16 FONTAINES DC: SKINTY FA
In 2022, we continued to get a lot of great post punk records that put a new spin on the indelible word of shoegaze and post punk. The Irish lunatics known as Fontaines DC have so far crafted 3 relatively amazing albums. This solid output has made the band a big name in the up and coming world of alternative rock in a subtle yet distinct way. The record, “Skinty Fa” starts with ominous vocals from Grian Chatten and never lets up. I wouldn’t say the record is a slow burn, but the textures and melody exhibited throughout the 44 minute run time.
15 KING GIZZARD: OMNIUM GATHERUM
With their 499th album of 2022 the prog gods known as King Gizzard and the Wizard Lizard crafted “Omnium Gatherum” as a 80 minute death defying travel through various rhythms, styles, elevations and lows. On this, maybe they’re most well rounded record to date, the band tackles hip hop in the electric “The Grim Reaper,” jams out to the heavens on “Gaia,” while also bridging the gap between jam bands and prog rock with the masterful “Blame It on the Weather.” All in all, another great experience tsk album from the Melbourne adventurists. Seeing a lot of this album a few weeks ago at Red Rocks also laid dividends in understanding the depth of the music in a love setting. Love live the King Gizzard.
14 KIKAGAKU MAYO: KUMOYO ISLAND
Only in the last year or two have I grown to appreciate the music of Japan's Kikagaku Mayo, who this year released their sixth album “Kumoyo Island,” which is spellbinding in its musicianship. There are individual songs, but the record as a whole feels like one long adventure into a psyche-rock world of beauty. Tracks like “Effe” are casually cool, almost effortless in the way the listener receives the music. And while the music at times feels like a tidal wave of serenity, you never lose sight of the focus of the musicians making this music. This was announced as the band's last album, which sucks, but at least they gave us ten years and multiple records to remember them by.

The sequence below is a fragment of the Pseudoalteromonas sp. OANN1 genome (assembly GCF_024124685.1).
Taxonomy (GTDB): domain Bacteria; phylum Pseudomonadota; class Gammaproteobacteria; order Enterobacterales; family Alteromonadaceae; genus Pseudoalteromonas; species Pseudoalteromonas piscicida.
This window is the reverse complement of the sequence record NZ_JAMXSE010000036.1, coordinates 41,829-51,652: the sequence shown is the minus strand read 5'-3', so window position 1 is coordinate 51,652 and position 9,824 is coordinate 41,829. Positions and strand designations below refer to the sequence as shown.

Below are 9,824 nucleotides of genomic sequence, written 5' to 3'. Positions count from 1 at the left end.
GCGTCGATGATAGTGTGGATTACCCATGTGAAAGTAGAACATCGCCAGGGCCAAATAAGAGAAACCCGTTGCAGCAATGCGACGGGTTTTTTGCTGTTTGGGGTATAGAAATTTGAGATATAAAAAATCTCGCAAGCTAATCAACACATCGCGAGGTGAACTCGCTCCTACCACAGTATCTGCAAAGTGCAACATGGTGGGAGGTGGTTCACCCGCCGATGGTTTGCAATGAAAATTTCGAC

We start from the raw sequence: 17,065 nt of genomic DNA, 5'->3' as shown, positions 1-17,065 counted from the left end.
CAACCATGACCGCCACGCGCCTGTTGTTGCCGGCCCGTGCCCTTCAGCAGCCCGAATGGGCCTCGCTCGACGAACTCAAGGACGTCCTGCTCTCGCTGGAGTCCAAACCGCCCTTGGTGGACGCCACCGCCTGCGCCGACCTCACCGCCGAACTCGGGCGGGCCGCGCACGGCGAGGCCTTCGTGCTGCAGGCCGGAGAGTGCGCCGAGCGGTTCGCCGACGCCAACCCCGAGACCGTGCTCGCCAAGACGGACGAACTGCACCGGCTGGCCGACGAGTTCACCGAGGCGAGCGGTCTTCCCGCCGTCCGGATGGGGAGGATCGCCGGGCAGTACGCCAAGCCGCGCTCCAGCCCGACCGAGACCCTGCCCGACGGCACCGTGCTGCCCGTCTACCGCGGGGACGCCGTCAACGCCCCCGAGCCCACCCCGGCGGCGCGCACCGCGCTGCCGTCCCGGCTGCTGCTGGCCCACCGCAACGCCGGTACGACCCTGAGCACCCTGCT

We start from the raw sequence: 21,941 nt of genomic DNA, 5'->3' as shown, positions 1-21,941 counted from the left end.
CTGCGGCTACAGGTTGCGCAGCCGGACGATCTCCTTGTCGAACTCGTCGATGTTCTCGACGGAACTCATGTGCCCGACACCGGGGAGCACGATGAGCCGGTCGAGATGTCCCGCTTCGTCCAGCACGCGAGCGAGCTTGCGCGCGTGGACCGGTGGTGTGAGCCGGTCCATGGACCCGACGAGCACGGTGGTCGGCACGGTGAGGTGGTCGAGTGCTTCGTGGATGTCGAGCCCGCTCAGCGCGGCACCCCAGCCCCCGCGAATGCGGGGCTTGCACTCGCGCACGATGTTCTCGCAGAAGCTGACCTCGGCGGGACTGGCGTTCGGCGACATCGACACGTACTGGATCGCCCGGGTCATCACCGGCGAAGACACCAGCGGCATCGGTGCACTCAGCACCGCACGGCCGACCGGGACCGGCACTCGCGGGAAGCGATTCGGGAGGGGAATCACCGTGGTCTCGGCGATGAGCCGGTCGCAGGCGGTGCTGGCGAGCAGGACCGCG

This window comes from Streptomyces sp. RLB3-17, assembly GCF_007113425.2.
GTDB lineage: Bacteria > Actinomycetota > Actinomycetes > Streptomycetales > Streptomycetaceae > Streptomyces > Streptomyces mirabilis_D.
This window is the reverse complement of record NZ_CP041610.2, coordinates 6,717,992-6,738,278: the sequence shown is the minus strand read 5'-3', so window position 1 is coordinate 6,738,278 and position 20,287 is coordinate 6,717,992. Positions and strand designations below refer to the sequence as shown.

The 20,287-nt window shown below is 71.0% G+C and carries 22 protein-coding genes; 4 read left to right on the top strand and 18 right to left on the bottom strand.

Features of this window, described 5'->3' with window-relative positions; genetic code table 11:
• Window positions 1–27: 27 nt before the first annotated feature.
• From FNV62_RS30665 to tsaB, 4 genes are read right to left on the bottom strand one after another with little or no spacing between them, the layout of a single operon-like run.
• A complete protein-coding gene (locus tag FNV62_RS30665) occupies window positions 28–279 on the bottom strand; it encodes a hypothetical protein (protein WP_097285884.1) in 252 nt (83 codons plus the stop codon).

13 CULT OF LUNA: LONG ROAD
Part post rock, part stoner metal, Sweden's Cult of Luna has been perfecting the sonically sludgy sound in a way that has yet to be matched. The tracks are heavy, with the vocals of Johannes Persson bullying their way to the front of the mix, albeit only when necessary. Clocking in at nearly 70 minutes, “The Long Road '' requires patience through brutal guitar sound and depth, like a cave ready to devour you. It’s easy to get wrapped in the melody and passion, but that comes with listening to a band who’s been perfecting their sound for over two decades.
12 NILUFER YANYA: PAINLESS
When I heard Yanya’s single from this record, a track called “Stabalise,” I knew this record was going to impact me more than her previous. Which isn’t to say the last albums wasn’t good (it very much was), but I found myself more drawn to the lyrics on this record. For fans of heartbreak driven indie-ish rock, Nilufer Yayna elicits a woeful portrait of loneliness, open ended declarations, and a profound sense of self. Seeing her this year during the afternoon at Shaky Knees, underneath gorgeous trees further cemented her as a rising star who so far has only made remarkably impactful music.
11 COMET IS COMING: HYPER DIMENSIONAL EXPANSION BEAM